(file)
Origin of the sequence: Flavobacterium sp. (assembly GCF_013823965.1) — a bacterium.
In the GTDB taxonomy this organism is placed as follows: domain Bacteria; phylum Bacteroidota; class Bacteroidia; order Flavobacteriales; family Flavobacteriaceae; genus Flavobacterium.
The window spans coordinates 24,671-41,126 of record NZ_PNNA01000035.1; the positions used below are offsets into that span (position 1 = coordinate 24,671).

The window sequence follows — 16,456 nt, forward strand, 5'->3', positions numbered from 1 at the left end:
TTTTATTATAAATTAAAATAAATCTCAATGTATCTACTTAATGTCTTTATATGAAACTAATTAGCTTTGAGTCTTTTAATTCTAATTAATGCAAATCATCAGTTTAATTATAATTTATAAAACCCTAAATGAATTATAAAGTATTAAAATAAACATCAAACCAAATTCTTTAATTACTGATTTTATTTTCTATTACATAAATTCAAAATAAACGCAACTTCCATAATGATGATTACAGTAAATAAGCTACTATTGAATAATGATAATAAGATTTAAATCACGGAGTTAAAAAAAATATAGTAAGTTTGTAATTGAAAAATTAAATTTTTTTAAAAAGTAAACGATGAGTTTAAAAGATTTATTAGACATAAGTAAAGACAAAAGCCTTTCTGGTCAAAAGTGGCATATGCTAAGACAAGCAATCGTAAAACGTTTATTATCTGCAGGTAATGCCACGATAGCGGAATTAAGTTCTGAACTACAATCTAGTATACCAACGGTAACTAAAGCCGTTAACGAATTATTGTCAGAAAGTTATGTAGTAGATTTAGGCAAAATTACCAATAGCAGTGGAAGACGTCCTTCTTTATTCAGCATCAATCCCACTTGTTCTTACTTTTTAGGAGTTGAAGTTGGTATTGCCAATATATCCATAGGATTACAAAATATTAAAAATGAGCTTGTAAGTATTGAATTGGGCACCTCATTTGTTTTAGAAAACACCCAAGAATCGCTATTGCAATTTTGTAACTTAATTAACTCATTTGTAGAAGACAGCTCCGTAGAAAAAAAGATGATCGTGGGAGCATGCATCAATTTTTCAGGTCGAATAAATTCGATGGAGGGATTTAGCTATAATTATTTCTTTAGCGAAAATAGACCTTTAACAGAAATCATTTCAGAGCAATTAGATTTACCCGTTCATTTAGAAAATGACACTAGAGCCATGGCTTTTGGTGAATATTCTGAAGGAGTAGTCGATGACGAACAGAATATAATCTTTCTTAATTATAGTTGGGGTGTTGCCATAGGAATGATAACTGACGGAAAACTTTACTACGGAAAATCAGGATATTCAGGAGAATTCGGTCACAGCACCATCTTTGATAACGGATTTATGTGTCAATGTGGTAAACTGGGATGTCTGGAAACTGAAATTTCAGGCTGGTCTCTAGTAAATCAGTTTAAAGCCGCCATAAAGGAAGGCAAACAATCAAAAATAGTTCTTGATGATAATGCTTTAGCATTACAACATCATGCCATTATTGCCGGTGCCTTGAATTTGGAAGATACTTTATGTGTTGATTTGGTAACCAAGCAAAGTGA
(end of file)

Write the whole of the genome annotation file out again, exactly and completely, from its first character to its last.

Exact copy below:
Origin of the sequence: Flavobacterium sp. (assembly GCF_013823965.1) — a bacterium.
In the GTDB taxonomy this organism is placed as follows: domain Bacteria; phylum Bacteroidota; class Bacteroidia; order Flavobacteriales; family Flavobacteriaceae; genus Flavobacterium.
The window spans coordinates 24,671-41,126 of record NZ_PNNA01000035.1; the positions used below are offsets into that span (position 1 = coordinate 24,671).

The window sequence follows — 16,456 nt, forward strand, 5'->3', positions numbered from 1 at the left end:
TTTTATTATAAATTAAAATAAATCTCAATGTATCTACTTAATGTCTTTATATGAAACTAATTAGCTTTGAGTCTTTTAATTCTAATTAATGCAAATCATCAGTTTAATTATAATTTATAAAACCCTAAATGAATTATAAAGTATTAAAATAAACATCAAACCAAATTCTTTAATTACTGATTTTATTTTCTATTACATAAATTCAAAATAAACGCAACTTCCATAATGATGATTACAGTAAATAAGCTACTATTGAATAATGATAATAAGATTTAAATCACGGAGTTAAAAAAAATATAGTAAGTTTGTAATTGAAAAATTAAATTTTTTTAAAAAGTAAACGATGAGTTTAAAAGATTTATTAGACATAAGTAAAGACAAAAGCCTTTCTGGTCAAAAGTGGCATATGCTAAGACAAGCAATCGTAAAACGTTTATTATCTGCAGGTAATGCCACGATAGCGGAATTAAGTTCTGAACTACAATCTAGTATACCAACGGTAACTAAAGCCGTTAACGAATTATTGTCAGAAAGTTATGTAGTAGATTTAGGCAAAATTACCAATAGCAGTGGAAGACGTCCTTCTTTATTCAGCATCAATCCCACTTGTTCTTACTTTTTAGGAGTTGAAGTTGGTATTGCCAATATATCCATAGGATTACAAAATATTAAAAATGAGCTTGTAAGTATTGAATTGGGCACCTCATTTGTTTTAGAAAACACCCAAGAATCGCTATTGCAATTTTGTAACTTAATTAACTCATTTGTAGAAGACAGCTCCGTAGAAAAAAAGATGATCGTGGGAGCATGCATCAATTTTTCAGGTCGAATAAATTCGATGGAGGGATTTAGCTATAATTATTTCTTTAGCGAAAATAGACCTTTAACAGAAATCATTTCAGAGCAATTAGATTTACCCGTTCATTTAGAAAATGACACTAGAGCCATGGCTTTTGGTGAATATTCTGAAGGAGTAGTCGATGACGAACAGAATATAATCTTTCTTAATTATAGTTGGGGTGTTGCCATAGGAATGATAACTGACGGAAAACTTTACTACGGAAAATCAGGATATTCAGGAGAATTCGGTCACAGCACCATCTTTGATAACGGATTTATGTGTCAATGTGGTAAACTGGGATGTCTGGAAACTGAAATTTCAGGCTGGTCTCTAGTAAATCAGTTTAAAGCCGCCATAAAGGAAGGCAAACAATCAAAAATAGTTCTTGATGATAATGCTTTAGCATTACAACATCATGCCATTATTGCCGGTGCCTTGAATTTGGAAGATACTTTATGTGTTGATTTGGTAACCAAGCAAAGTGA